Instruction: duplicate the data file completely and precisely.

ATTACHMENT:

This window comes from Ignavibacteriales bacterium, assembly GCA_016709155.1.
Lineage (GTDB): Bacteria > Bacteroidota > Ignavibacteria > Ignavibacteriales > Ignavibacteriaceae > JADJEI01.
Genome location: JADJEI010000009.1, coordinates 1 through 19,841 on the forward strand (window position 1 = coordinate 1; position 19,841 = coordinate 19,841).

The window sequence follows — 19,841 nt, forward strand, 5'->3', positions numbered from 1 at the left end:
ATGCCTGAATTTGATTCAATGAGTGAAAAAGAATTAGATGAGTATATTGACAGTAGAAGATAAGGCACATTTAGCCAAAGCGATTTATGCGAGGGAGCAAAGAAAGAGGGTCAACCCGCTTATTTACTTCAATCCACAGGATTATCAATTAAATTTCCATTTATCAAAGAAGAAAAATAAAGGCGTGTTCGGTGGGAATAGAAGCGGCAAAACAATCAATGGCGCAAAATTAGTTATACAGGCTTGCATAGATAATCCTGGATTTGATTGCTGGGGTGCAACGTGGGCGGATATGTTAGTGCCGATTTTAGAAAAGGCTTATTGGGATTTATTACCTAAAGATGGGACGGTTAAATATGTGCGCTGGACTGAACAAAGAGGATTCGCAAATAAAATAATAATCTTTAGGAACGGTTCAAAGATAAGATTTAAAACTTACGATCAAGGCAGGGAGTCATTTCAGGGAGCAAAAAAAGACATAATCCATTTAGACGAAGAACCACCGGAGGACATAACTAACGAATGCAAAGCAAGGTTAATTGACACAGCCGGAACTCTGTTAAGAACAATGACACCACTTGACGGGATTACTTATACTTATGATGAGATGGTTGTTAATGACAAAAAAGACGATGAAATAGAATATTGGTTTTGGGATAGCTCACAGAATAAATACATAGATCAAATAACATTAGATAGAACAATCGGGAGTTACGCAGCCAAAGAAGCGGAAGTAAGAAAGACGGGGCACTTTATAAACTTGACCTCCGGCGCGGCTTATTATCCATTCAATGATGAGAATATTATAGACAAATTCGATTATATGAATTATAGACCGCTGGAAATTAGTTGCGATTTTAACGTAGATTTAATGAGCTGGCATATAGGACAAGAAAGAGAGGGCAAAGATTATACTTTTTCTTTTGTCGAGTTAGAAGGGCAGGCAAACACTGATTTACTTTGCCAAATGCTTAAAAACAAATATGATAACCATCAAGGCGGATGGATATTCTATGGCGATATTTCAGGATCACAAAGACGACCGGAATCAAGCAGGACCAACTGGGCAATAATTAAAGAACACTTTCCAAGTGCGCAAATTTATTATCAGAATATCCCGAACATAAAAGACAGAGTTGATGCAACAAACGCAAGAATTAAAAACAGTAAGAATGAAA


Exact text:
This window comes from Ignavibacteriales bacterium, assembly GCA_016709155.1.
Lineage (GTDB): Bacteria > Bacteroidota > Ignavibacteria > Ignavibacteriales > Ignavibacteriaceae > JADJEI01.
Genome location: JADJEI010000009.1, coordinates 1 through 19,841 on the forward strand (window position 1 = coordinate 1; position 19,841 = coordinate 19,841).

The window sequence follows — 19,841 nt, forward strand, 5'->3', positions numbered from 1 at the left end:
ATGCCTGAATTTGATTCAATGAGTGAAAAAGAATTAGATGAGTATATTGACAGTAGAAGATAAGGCACATTTAGCCAAAGCGATTTATGCGAGGGAGCAAAGAAAGAGGGTCAACCCGCTTATTTACTTCAATCCACAGGATTATCAATTAAATTTCCATTTATCAAAGAAGAAAAATAAAGGCGTGTTCGGTGGGAATAGAAGCGGCAAAACAATCAATGGCGCAAAATTAGTTATACAGGCTTGCATAGATAATCCTGGATTTGATTGCTGGGGTGCAACGTGGGCGGATATGTTAGTGCCGATTTTAGAAAAGGCTTATTGGGATTTATTACCTAAAGATGGGACGGTTAAATATGTGCGCTGGACTGAACAAAGAGGATTCGCAAATAAAATAATAATCTTTAGGAACGGTTCAAAGATAAGATTTAAAACTTACGATCAAGGCAGGGAGTCATTTCAGGGAGCAAAAAAAGACATAATCCATTTAGACGAAGAACCACCGGAGGACATAACTAACGAATGCAAAGCAAGGTTAATTGACACAGCCGGAACTCTGTTAAGAACAATGACACCACTTGACGGGATTACTTATACTTATGATGAGATGGTTGTTAATGACAAAAAAGACGATGAAATAGAATATTGGTTTTGGGATAGCTCACAGAATAAATACATAGATCAAATAACATTAGATAGAACAATCGGGAGTTACGCAGCCAAAGAAGCGGAAGTAAGAAAGACGGGGCACTTTATAAACTTGACCTCCGGCGCGGCTTATTATCCATTCAATGATGAGAATATTATAGACAAATTCGATTATATGAATTATAGACCGCTGGAAATTAGTTGCGATTTTAACGTAGATTTAATGAGCTGGCATATAGGACAAGAAAGAGAGGGCAAAGATTATACTTTTTCTTTTGTCGAGTTAGAAGGGCAGGCAAACACTGATTTACTTTGCCAAATGCTTAAAAACAAATATGATAACCATCAAGGCGGATGGATATTCTATGGCGATATTTCAGGATCACAAAGACGACCGGAATCAAGCAGGACCAACTGGGCAATAATTAAAGAACACTTTCCAAGTGCGCAAATTTATTATCAGAATATCCCGAACATAAAAGACAGAGTTGATGCAACAAACGCAAGAATTAAAAACAGTAAGAATGAAA